SA’s heritage food-bev brands are tops

South Africans love their heritage brands. KOO, one of South Africa’s most enduring brand icons, has eclipsed the granddaddy of all heritage brands, Coca Cola, to take the laurels in the recent Sunday Times Top Brands 2012 survey, its second win in two years. In the Brand Icons survey run by Media 24, Tiger Brands had eight brands in the top 29, with All Gold placed second.
In assessing the KOO victory and other time-defying heritage brands in the same stable, Brenda Koornneef, business executive: group marketing and corporate strategy at Tiger Brands, stresses that it is the group’s consistent objective to always own the number one or two leading brand in every sector in which the company participates.

With over 40 brands in the market, and about 20 of them regarded as core to this strategic marketing philosophy, the iconic heritage brands lead the marketing charge.

She says both surveys show clearly that local brands perform amazingly against all-comers and have taken their place in the hearts of local buyers.

KOO, which was launched in the 1940s, is still a market leader and enjoys heritage status alongside ‘oldies’ such as Tastic Rice (introduced in the 1950s), Jungle Oats (120 years old), Fattis and Monis (over 100 years old), All Gold, Purity, Oros, Ingrams, Doom and Enterprise (95 years old).

However, it does not necessarily follow that it is plain sailing for marketers to maintain these dominant positions.

“Heritage brands with decades of history behind them live and exist within the hearts and minds of consumers. We therefore do not have the luxury of using a blank sheet of paper when it comes to marketing these products.

“To maintain their status we have to understand what these heritage brands mean to consumers, how they fit into their lives, what they want and expect out of them and ultimately what their relationship with these brands means. We therefore cannot take the liberty of deciding that Koo, or any heritage brand for that matter, needs to change. We need to carefully guide and renew these brands based on our consumer understanding.

“Unlike multinational names that are bound to strategies devised internationally, we are bound to our local consumers. Whenever we want to refresh a brand, critically important to maintaining its position over time is that we first have to gauge where the brand is in the minds of consumers.”

It is only when a product assessment reveals that the relevance of a brand with present-day users is beginning to slip; typically revealed by them associating the brand with a previous generation of users, that carefully considered marketing refreshment action could be taken, she notes.

“This consumer insight signals the starting point to a process that requires identifying the essence of the brand and updating it without compromising the elements that made it a heritage brand in the first place. We conduct continual research and consider a heritage brand relaunch every five years at a minimum.

“In the interim, between these re-launches, we keep on renovating and innovating. Variants of the product may be changed, new communications campaigns may be launched and growth into new market segments explored.

“All these actions make the brand feel that it is not yesteryear’s brand, but a brand that is today’s and tomorrow’s brand of choice. The secret, however, is staying true to what the brand is. If the essential character of the brand stays intact, it will retain its status with someone who may have bought it for many years, while still attracting new buyers.”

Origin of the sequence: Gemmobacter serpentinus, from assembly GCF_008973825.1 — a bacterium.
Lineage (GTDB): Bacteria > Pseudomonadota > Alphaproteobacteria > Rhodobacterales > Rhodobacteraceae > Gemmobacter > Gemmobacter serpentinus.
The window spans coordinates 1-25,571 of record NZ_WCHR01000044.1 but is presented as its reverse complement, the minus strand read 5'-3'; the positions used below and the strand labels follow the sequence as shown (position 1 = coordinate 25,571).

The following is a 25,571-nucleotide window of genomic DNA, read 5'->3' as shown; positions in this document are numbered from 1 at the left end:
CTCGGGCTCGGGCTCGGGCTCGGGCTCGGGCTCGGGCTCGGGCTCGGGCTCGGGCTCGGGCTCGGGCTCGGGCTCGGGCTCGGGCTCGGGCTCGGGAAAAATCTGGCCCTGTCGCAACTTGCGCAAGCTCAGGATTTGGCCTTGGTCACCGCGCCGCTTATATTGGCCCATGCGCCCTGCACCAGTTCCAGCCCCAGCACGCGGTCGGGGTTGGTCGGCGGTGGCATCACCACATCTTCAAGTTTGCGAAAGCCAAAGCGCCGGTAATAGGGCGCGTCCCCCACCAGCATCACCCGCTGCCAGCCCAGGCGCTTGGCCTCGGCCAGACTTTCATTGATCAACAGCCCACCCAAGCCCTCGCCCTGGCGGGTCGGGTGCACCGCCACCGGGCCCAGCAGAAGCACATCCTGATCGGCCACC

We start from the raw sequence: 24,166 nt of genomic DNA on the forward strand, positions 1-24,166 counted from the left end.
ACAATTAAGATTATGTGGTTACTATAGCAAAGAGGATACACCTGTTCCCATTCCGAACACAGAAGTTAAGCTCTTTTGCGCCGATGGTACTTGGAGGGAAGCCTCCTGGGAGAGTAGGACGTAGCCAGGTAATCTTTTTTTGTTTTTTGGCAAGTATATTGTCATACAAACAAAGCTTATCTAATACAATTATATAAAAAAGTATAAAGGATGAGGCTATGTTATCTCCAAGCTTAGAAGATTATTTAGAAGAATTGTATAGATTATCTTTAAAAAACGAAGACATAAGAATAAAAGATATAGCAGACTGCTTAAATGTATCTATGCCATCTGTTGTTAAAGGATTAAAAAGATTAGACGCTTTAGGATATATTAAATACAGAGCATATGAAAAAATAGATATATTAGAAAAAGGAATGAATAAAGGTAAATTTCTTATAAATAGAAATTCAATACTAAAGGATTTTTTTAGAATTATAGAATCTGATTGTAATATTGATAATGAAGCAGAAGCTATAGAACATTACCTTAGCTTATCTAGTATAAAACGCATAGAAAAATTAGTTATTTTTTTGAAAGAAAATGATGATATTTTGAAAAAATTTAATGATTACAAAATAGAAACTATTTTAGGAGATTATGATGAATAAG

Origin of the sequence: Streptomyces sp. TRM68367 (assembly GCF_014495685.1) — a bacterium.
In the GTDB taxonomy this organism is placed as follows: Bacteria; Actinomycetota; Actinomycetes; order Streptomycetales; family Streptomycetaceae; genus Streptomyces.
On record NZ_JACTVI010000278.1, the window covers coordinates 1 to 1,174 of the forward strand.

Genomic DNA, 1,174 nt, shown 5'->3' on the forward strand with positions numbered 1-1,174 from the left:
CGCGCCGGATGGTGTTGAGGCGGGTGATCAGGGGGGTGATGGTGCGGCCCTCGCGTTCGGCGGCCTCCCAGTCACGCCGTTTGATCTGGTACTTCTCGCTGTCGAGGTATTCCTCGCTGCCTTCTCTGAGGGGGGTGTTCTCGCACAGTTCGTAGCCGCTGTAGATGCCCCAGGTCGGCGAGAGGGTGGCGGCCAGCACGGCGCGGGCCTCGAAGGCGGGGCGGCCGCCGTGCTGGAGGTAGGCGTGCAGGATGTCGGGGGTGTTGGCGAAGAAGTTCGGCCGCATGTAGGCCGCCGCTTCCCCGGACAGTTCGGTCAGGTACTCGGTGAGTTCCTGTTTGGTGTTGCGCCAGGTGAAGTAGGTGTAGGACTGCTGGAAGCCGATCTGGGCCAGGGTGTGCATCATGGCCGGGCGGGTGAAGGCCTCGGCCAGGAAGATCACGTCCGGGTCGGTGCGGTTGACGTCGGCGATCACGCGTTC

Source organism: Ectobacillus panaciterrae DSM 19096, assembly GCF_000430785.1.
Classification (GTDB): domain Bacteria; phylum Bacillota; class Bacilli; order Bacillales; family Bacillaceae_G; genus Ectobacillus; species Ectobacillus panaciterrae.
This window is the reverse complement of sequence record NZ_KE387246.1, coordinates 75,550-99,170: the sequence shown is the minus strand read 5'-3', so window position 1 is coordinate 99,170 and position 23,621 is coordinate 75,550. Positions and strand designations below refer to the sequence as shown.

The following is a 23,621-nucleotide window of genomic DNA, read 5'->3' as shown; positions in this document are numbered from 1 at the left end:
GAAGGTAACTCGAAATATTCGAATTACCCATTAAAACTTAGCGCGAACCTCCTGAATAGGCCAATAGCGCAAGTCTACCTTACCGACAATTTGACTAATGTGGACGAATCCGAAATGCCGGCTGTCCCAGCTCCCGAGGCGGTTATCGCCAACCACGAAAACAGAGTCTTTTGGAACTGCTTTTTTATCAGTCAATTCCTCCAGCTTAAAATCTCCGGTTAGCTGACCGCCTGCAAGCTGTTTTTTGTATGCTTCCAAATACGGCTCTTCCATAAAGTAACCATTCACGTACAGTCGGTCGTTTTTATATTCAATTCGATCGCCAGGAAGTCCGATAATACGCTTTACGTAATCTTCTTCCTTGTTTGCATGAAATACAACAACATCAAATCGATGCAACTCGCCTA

Consumer credibility builds new markets

What is remarkable about the heritage brands is how they can travel into completely new markets. It is a particular brand’s entrenched consumer credibility and its intrinsic strength that enables a transition to take place, says Koornneef, pointing to Jungle Oats as an example.

“It has mother brand status as a breakfast cereal. This made it relatively simple to enter other breakfast segments and introduce new products carrying the brand name. It was important that while undertaking this that we stayed true to the values of healthiness, wholesomeness and energy associated with the product.

“It is these base values, and particularly the brand proposition of ‘energy’ that moved Jungle Oats further into the breakfast segment and on into confectionery count lines. The result was on-the-go energy bars. It is now the number four count line in South Africa.

“We have now achieved these transitions and growth with several of our heritage brands. We have taken Energade into the confectionery market with energy jubes and jellies. Koo moved into the chakalaka market, where it now has more than 80% share.

“It is wonderful what has been achieved by taking the strengths of these heritage brands into new segments. What has remained unchanged is what the brands mean to consumers.”

“Exciting too is the fact that our core brands are performing well in new markets in the rest of Africa too – as the group expands its footprint and core brands across the continent.”

What has made the awards more meaningful for the group is that recognition was accorded its products in a tough consumer market, where buyers are examining all product offerings carefully before making purchasing decisions.

“Our research has showed that people are looking for special offers, but their aspirations are staying with the heritage brands. It is our responsibility to make sure that we deliver on the product performance and quality they expect and that their association with our brands continues,” she concludes.

Source: BizCommunity

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